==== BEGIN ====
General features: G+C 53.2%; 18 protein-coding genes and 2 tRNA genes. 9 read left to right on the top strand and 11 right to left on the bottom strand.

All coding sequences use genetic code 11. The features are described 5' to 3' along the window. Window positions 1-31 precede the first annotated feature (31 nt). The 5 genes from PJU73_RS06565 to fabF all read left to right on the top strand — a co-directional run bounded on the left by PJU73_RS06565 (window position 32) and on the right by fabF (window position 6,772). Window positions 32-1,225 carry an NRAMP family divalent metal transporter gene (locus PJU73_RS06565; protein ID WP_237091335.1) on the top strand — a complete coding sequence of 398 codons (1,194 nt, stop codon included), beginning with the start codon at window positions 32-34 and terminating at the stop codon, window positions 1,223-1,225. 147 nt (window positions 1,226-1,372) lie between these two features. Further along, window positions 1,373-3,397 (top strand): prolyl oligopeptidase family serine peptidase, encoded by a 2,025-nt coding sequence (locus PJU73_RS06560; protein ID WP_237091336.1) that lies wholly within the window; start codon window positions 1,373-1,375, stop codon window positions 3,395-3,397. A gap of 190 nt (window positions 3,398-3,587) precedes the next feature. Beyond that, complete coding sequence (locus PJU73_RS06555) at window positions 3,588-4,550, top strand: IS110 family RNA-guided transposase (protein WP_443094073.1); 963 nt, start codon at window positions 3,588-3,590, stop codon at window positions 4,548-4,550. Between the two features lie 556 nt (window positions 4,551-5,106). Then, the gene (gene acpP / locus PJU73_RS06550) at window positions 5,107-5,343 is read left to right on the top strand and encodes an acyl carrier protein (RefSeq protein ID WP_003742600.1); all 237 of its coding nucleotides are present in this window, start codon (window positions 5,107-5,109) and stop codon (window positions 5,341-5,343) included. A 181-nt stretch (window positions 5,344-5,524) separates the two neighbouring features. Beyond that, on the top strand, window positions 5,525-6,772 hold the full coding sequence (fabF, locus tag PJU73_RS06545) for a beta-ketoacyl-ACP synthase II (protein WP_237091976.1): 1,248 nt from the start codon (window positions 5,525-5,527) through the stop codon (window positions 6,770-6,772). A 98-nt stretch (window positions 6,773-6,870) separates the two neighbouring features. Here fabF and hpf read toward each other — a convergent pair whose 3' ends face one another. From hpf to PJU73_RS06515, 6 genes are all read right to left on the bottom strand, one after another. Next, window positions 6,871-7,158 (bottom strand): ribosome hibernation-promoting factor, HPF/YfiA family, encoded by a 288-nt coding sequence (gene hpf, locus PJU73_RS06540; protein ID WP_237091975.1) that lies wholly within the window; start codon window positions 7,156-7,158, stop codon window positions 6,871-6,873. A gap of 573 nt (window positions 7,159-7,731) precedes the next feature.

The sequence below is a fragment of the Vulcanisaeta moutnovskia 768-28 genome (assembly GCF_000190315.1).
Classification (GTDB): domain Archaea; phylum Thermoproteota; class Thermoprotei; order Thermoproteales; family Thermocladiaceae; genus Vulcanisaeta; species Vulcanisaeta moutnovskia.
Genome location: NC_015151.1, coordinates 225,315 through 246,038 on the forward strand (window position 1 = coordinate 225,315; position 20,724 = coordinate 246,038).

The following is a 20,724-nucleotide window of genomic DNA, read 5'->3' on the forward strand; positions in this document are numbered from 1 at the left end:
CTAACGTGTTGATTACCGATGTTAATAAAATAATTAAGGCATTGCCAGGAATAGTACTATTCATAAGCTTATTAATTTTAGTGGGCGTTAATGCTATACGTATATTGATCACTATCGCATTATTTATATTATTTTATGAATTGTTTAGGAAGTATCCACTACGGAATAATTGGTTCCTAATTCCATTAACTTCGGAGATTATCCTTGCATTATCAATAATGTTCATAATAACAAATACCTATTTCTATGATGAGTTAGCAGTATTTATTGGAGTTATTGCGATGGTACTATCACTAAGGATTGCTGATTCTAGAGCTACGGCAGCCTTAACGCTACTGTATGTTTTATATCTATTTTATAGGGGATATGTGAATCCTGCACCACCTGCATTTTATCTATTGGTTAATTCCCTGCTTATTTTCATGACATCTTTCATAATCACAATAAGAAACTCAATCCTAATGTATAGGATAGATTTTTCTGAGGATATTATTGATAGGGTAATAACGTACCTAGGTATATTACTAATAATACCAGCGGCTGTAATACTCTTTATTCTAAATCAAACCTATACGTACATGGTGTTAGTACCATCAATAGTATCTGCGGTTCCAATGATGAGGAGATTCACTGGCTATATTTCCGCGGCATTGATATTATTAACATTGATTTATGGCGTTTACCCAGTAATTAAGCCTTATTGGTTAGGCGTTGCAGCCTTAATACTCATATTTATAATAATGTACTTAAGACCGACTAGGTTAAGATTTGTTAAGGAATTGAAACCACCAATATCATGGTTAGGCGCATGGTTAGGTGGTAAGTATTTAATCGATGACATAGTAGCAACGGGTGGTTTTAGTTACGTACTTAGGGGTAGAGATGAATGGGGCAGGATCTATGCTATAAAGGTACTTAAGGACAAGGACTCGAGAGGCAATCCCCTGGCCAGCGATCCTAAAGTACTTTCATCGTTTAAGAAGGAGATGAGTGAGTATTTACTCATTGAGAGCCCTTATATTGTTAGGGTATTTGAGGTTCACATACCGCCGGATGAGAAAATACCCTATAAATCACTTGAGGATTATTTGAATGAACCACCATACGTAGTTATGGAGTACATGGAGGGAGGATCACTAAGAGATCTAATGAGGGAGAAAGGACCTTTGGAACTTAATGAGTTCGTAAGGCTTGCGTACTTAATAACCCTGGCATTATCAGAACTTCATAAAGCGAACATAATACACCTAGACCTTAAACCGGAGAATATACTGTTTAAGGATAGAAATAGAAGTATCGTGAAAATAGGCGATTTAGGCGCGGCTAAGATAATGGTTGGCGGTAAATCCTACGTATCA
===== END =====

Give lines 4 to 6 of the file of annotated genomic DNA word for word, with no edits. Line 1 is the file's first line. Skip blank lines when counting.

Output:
Classification (GTDB): domain Archaea; phylum Thermoproteota; class Thermoprotei; order Thermoproteales; family Thermocladiaceae; genus Vulcanisaeta; species Vulcanisaeta moutnovskia.
Genome location: NC_015151.1, coordinates 225,315 through 246,038 on the forward strand (window position 1 = coordinate 225,315; position 20,724 = coordinate 246,038).

The following is a 20,724-nucleotide window of genomic DNA, read 5'->3' on the forward strand; positions in this document are numbered from 1 at the left end: